For example, consider audit data analytics (ADA). ADA starts with extracting the data we need from the clients’ systems. Extraction ordinarily occurs through service applications, the installation and running of customized extractions scripts, or through traditional manual methods. More often than not, there are multiple ways to do it, but each has its own cyber and integrity considerations that our clients are mindful of.
Since our clients use a variety of accounting systems, we built a solution, Harmony, to consume client data in whatever form it’s received in to organize, validate, and translate it into a common language that our analytics and other tools understand. We’re also able to store it safely over the course of the engagement.
Our analytics and execution routines are built to detect and surface the insights and issues that matter most, thereby adding value to the audit process.
Finally, these tools and workflows must talk to each other to the extent possible. It’s critical that integrations between different platforms take place in a predictable and seamless manner.
We believe deeply that most engagements have DNA; they have ancestry, and that genome is rich with value. We’ve therefore created multiple logic-driven templates based on size and corporate structure profiles, as well as sectors – from municipal bodies and pension plans audits, to large multinational retail to manufacturing clients, to large private natural resources clients, to boutique asset management funds. Understanding the DNA of those industries and the ancestry of those specific opportunities allow for leveraging standardized profiles to baseline the audit process while expediting the always necessary level of further customization.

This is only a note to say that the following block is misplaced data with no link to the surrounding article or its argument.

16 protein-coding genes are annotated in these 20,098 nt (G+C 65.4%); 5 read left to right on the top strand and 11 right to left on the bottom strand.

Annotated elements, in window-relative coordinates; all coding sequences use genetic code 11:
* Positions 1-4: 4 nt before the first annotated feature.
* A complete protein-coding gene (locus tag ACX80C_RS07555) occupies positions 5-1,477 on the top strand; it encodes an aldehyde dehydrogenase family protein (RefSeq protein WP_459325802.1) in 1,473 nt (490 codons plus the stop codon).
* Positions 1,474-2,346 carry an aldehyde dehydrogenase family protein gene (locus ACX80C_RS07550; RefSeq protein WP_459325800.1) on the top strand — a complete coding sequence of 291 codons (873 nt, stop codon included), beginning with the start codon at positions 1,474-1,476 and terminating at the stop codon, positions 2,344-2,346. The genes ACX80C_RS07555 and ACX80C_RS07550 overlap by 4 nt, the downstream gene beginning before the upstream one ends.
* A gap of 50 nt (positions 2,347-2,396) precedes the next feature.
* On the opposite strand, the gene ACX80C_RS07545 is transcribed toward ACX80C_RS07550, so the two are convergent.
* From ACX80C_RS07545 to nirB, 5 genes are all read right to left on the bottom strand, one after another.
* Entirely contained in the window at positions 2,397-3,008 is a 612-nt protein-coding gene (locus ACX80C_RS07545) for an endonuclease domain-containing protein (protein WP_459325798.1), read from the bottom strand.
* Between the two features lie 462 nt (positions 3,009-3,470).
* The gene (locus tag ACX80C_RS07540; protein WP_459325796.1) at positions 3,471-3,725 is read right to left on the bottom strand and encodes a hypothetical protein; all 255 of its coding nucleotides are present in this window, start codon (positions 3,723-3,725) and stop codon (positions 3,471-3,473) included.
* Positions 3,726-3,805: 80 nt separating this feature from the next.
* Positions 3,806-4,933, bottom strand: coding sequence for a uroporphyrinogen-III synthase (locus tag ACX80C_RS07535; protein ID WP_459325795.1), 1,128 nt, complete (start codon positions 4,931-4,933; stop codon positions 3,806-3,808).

Our approaches have allowed us to experiment with more advanced applications of data science. In the US, any municipality that receives federal funding is subject to compliance audits that focus on the eligibility and permissibility of what the proceeds are used for. Since the rules that govern the requirements are stringent and predictable, we are increasingly able to use machine learning techniques to test large quantities of data on expenditures with great precision.
As a result, our people remain focused on the items that require judgement, while the machines become incrementally smarter.
However, the audit business is ultimately a people business, which is why the client experience must emphasize progress and transparency. Our people must be able to make decisions in real time, tracking the data and human actions that are needed throughout the process.